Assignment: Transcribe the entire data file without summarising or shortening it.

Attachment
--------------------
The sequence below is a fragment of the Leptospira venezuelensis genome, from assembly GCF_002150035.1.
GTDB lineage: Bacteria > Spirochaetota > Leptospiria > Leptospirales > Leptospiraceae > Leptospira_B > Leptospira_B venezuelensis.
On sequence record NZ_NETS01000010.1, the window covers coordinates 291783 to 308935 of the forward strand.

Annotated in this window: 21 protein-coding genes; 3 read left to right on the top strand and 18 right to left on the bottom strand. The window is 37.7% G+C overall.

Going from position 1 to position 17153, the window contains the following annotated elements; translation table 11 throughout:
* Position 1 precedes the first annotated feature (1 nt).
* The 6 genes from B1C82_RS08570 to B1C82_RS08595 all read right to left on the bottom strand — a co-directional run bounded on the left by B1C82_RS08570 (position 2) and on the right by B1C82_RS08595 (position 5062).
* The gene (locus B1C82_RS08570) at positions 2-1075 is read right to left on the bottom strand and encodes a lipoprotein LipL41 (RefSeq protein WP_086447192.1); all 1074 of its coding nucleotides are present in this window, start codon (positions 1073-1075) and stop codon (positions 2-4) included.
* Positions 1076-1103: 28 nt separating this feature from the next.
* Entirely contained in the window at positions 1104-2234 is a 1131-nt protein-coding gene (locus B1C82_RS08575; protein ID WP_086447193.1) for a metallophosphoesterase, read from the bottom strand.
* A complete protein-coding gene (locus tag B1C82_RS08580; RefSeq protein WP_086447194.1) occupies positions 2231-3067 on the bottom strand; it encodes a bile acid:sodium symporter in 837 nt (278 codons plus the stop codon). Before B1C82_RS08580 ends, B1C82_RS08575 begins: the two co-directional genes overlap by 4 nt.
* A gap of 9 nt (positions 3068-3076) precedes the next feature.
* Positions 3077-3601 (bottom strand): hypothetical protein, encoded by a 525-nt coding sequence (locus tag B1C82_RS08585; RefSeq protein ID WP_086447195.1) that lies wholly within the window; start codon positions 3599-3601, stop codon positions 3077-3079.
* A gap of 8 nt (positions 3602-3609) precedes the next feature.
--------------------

The sequence below is a fragment of the Leptospira venezuelensis genome, from assembly GCF_002150035.1.
GTDB lineage: Bacteria > Spirochaetota > Leptospiria > Leptospirales > Leptospiraceae > Leptospira_B > Leptospira_B venezuelensis.
On sequence record NZ_NETS01000010.1, the window covers coordinates 291783 to 308935 of the forward strand.

Annotated in this window: 21 protein-coding genes; 3 read left to right on the top strand and 18 right to left on the bottom strand. The window is 37.7% G+C overall.

Going from position 1 to position 17153, the window contains the following annotated elements; translation table 11 throughout:
* Position 1 precedes the first annotated feature (1 nt).
* The 6 genes from B1C82_RS08570 to B1C82_RS08595 all read right to left on the bottom strand — a co-directional run bounded on the left by B1C82_RS08570 (position 2) and on the right by B1C82_RS08595 (position 5062).
* The gene (locus B1C82_RS08570) at positions 2-1075 is read right to left on the bottom strand and encodes a lipoprotein LipL41 (RefSeq protein WP_086447192.1); all 1074 of its coding nucleotides are present in this window, start codon (positions 1073-1075) and stop codon (positions 2-4) included.
* Positions 1076-1103: 28 nt separating this feature from the next.
* Entirely contained in the window at positions 1104-2234 is a 1131-nt protein-coding gene (locus B1C82_RS08575; protein ID WP_086447193.1) for a metallophosphoesterase, read from the bottom strand.
* A complete protein-coding gene (locus tag B1C82_RS08580; RefSeq protein WP_086447194.1) occupies positions 2231-3067 on the bottom strand; it encodes a bile acid:sodium symporter in 837 nt (278 codons plus the stop codon). Before B1C82_RS08580 ends, B1C82_RS08575 begins: the two co-directional genes overlap by 4 nt.
* A gap of 9 nt (positions 3068-3076) precedes the next feature.
* Positions 3077-3601 (bottom strand): hypothetical protein, encoded by a 525-nt coding sequence (locus tag B1C82_RS08585; RefSeq protein ID WP_086447195.1) that lies wholly within the window; start codon positions 3599-3601, stop codon positions 3077-3079.
* A gap of 8 nt (positions 3602-3609) precedes the next feature.